Her youngest daughter, Charlie (Milly Shapiro), ticks with creepiness and behavioral perplexions, like her deadly allergy to nuts. Yet it seems she’s chosen to eat them before, as we see her eating a chocolate bar during the funeral of Annie’s (Toni Collette) mother. Her father asks if it has nuts in it as if she willingly ate them before, well aware of her allergic liability.
Her son, Peter (Alex Wolff), is someone attempting to understand his mother. Unable to forget her sleepwalking occurrence, he’s hard on her and always butting heads. They exchange a passive-aggressive tone of dialogue in a scene in which Peter (Alex Wolff) is asking to borrow the car to attend a friend’s party, a conversation that haunts our story later on.
The husband, Steve (Gabriel Byrne), is a man of rationality and one that seems to be the backbone of the family, constantly reeling his wife back in.
All of this is as much of the story that I am willing to give you in, why the fear starts or how it starts is something you’ll have to discover on your own. These are merely foregrounds for the characters, to allow you to understand the inherent emotion found in the horror that develops a sense of naturalistic realism. Realism that is maintained even when the story jumps from lingering articulative atmospheric fear to in your face and strangely believable events that are handled with a level of mastery from Aster.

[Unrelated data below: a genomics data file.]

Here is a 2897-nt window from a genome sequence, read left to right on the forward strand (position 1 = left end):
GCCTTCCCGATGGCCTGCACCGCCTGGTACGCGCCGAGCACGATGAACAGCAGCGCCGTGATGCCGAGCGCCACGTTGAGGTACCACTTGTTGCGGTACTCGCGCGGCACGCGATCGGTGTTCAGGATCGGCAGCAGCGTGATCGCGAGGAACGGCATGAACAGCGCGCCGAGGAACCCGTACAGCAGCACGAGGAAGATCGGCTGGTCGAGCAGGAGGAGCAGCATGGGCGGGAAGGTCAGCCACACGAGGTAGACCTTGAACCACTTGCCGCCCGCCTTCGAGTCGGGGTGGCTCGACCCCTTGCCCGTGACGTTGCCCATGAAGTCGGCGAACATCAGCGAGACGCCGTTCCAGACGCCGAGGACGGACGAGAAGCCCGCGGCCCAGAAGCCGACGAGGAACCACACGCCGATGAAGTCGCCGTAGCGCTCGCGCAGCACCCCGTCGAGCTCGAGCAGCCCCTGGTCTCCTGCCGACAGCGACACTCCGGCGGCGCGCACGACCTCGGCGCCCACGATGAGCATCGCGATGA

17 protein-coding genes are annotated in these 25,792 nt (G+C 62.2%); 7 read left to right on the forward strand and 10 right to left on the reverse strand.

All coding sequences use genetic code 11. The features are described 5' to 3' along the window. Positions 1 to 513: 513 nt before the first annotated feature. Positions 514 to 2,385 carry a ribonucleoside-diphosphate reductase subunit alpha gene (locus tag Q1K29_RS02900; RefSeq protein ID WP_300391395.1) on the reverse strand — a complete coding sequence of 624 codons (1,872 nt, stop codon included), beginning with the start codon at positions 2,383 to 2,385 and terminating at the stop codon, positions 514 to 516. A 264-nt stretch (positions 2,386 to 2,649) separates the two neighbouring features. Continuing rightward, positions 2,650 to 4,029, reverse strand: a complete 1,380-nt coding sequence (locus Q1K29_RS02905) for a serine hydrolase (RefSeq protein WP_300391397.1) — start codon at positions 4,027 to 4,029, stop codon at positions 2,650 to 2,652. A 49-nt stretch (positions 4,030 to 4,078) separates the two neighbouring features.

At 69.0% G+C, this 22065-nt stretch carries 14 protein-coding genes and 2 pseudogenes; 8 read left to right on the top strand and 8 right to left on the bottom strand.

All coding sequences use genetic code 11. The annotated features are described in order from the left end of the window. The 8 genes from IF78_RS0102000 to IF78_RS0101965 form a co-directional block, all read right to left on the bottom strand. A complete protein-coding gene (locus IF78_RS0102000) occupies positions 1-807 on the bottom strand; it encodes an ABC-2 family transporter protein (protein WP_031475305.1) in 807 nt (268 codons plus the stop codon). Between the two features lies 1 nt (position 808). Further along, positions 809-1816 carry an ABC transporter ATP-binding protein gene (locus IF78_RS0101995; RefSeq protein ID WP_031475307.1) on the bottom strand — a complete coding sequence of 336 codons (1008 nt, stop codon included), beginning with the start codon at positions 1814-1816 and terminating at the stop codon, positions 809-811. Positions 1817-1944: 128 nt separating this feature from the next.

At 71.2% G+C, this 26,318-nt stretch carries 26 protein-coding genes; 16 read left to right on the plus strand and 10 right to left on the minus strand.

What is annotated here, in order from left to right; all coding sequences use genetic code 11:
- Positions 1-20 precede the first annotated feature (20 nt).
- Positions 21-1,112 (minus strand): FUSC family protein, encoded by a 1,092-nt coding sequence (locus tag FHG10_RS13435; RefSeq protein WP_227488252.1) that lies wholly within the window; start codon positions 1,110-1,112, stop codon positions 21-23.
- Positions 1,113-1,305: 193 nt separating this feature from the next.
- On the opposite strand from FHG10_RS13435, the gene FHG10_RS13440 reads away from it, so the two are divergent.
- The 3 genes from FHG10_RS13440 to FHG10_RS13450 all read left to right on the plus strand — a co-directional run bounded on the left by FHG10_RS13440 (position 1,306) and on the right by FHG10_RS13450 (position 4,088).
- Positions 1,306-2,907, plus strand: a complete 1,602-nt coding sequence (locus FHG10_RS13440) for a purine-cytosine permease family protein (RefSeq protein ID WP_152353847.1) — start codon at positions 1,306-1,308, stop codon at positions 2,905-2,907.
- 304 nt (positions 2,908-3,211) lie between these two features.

Aster in his first feature film has earned that definitive description of mastery because he continuously berates the story with nuance and sense of organized erratic behavior. Unable to predict what’s coming next, and feeling uneasy while you try to be two steps ahead of both Aster's visuals and his screenwriting. They work hand in hand, barely placing pressure on the strain of the audience until they suddenly reveal an image in which you see something lurking in the shadows. Something is remaining entirely still, staring back at you. The camera lingers, staying wide, steady, and calmly placed. Your eyes darting across the screen, and your hands gripping the theater chair, expecting to see something sporadically move, but Aster is not that simple.
Aster keeps you on your toes in that way, always peeking around every corner of the story with this unsure sense of confidence, unable to predict the outcome. It’s unlike horror to do such a thing; we’re supposed to go in a be able to say “wait for it, here it comes,” as a loud screeching noise jolts through the surround sound, convulsing your friend out of their seat. Aster doesn’t do that though; he begins the film with slow, lingering, and depthful camera movements. They methodically meander throughout the frame, never in a rush to get to a scare or the next scene. He manifests an atmosphere; one the exemplifies something worth experiencing in a theatre.